Towards the beginning of the book, Basso gets married. It is the first time that expectations, appearances, and actions fail to match up with reality. Basso gets married, yet everything remains hollow: This wasn’t love. He was prepared to accept that, in extreme cases, it was marriage, but only after half a century of egregious incompatibility. (p. 33-34) It is still early for Basso, however, and he convinces himself that things will change with time.

Such a thing, however, is not to be, for the turning point of Basso’s life, the “one mistake” of the back cover, comes shortly after his wedding. Basso walks in on his wife and his sister’s husband together. This moment – like most of the moments in The Folding Knife that, by all respects, should have been visceral – is instead marked first by confusion and then by a terrible, dreamlike decisiveness. Attacked by his sister’s lover, Basso kills for the first time with his folding knife. Then, stepping forward in a moment devoid of emotion, he kills his wife.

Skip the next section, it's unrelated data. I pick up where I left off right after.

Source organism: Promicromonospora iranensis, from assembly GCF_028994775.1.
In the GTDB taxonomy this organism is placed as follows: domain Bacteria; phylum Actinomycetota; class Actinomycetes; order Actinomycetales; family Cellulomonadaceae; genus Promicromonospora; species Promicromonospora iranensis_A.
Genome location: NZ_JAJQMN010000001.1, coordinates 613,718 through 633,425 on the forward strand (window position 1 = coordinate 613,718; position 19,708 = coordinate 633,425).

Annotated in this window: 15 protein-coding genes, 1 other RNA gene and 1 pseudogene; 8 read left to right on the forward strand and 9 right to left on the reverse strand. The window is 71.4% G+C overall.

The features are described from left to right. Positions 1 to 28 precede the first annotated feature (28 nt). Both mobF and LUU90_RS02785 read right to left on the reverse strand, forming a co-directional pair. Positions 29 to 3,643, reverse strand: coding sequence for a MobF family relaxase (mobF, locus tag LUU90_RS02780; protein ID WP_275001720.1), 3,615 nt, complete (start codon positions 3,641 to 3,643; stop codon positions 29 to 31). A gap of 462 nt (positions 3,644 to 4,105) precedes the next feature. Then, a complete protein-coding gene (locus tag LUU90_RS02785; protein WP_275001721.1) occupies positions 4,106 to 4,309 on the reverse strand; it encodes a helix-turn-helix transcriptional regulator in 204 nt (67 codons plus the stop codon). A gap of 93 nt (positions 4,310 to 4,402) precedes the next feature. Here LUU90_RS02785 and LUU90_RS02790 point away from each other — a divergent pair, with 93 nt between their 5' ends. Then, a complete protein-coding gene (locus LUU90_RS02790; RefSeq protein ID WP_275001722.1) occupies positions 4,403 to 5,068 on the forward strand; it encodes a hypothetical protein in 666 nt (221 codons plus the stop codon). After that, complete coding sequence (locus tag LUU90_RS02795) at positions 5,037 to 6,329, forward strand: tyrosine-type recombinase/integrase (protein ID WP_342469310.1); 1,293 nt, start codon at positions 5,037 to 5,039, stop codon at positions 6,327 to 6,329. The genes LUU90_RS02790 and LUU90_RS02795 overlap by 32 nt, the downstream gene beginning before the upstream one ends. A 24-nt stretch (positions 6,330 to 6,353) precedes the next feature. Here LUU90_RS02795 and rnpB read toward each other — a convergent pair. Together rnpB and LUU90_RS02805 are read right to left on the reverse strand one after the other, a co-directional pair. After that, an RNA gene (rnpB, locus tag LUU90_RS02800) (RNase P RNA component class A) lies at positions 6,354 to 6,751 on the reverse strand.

Basso’s killing determines everything that comes afterwards. The murders are the cementing of that hollowness that plagued his marriage, forever marking the separation between action and intent, reality and perception. Outwardly, Basso is the same man afterwards. Inwardly, however, Basso’s ability to empathize withers away. In his life, Basso is only to love two people, and both of those relationships are a direct result of his actions toward them, his need to redeem himself in the eyes of his sister and her son stemming directly from the murder of their father/husband. As for every facet of Basso’s life that does not revolve around this one moment, it fade entirely in his estimation, leaving him as a man of untold successes that he cares nothing of and a single failure that haunts every aspect of his being:

And it occurred to him that in his life he’d done many things that other people considered admirable, brilliant, wonderful; all of which he placed little value on, just as the conjuror knows he hasn’t really performed magic, no matter what the audience may think. There was just one admirable thing he’d done – one honest things – and the only other person who’d ever know about it hated him enough to want to see him dead . And therein, it pleased him to think, lies the true magnificence of Basso the Magnifying; his one honest thing, his only failure, the one thing he wanted and told himself he couldn’t have. (p. 363)